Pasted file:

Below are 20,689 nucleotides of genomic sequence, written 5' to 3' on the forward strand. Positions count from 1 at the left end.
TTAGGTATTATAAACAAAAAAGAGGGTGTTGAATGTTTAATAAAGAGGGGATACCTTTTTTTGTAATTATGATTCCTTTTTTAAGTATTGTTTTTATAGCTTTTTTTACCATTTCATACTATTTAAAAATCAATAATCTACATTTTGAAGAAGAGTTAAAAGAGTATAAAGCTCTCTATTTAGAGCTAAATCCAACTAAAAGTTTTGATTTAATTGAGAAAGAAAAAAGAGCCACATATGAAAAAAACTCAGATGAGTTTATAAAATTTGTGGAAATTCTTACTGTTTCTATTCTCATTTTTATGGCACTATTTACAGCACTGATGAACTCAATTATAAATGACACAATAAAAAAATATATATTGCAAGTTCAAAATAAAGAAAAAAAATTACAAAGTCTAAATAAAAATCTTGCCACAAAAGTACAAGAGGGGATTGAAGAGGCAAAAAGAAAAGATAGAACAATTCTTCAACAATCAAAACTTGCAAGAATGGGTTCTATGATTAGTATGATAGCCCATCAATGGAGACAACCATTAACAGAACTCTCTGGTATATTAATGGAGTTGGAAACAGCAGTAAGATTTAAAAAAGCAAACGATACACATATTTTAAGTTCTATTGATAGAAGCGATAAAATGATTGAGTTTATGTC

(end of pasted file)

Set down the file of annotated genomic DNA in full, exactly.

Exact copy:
Below are 20,689 nucleotides of genomic sequence, written 5' to 3' on the forward strand. Positions count from 1 at the left end.
TTAGGTATTATAAACAAAAAAGAGGGTGTTGAATGTTTAATAAAGAGGGGATACCTTTTTTTGTAATTATGATTCCTTTTTTAAGTATTGTTTTTATAGCTTTTTTTACCATTTCATACTATTTAAAAATCAATAATCTACATTTTGAAGAAGAGTTAAAAGAGTATAAAGCTCTCTATTTAGAGCTAAATCCAACTAAAAGTTTTGATTTAATTGAGAAAGAAAAAAGAGCCACATATGAAAAAAACTCAGATGAGTTTATAAAATTTGTGGAAATTCTTACTGTTTCTATTCTCATTTTTATGGCACTATTTACAGCACTGATGAACTCAATTATAAATGACACAATAAAAAAATATATATTGCAAGTTCAAAATAAAGAAAAAAAATTACAAAGTCTAAATAAAAATCTTGCCACAAAAGTACAAGAGGGGATTGAAGAGGCAAAAAGAAAAGATAGAACAATTCTTCAACAATCAAAACTTGCAAGAATGGGTTCTATGATTAGTATGATAGCCCATCAATGGAGACAACCATTAACAGAACTCTCTGGTATATTAATGGAGTTGGAAACAGCAGTAAGATTTAAAAAAGCAAACGATACACATATTTTAAGTTCTATTGATAGAAGCGATAAAATGATTGAGTTTATGTC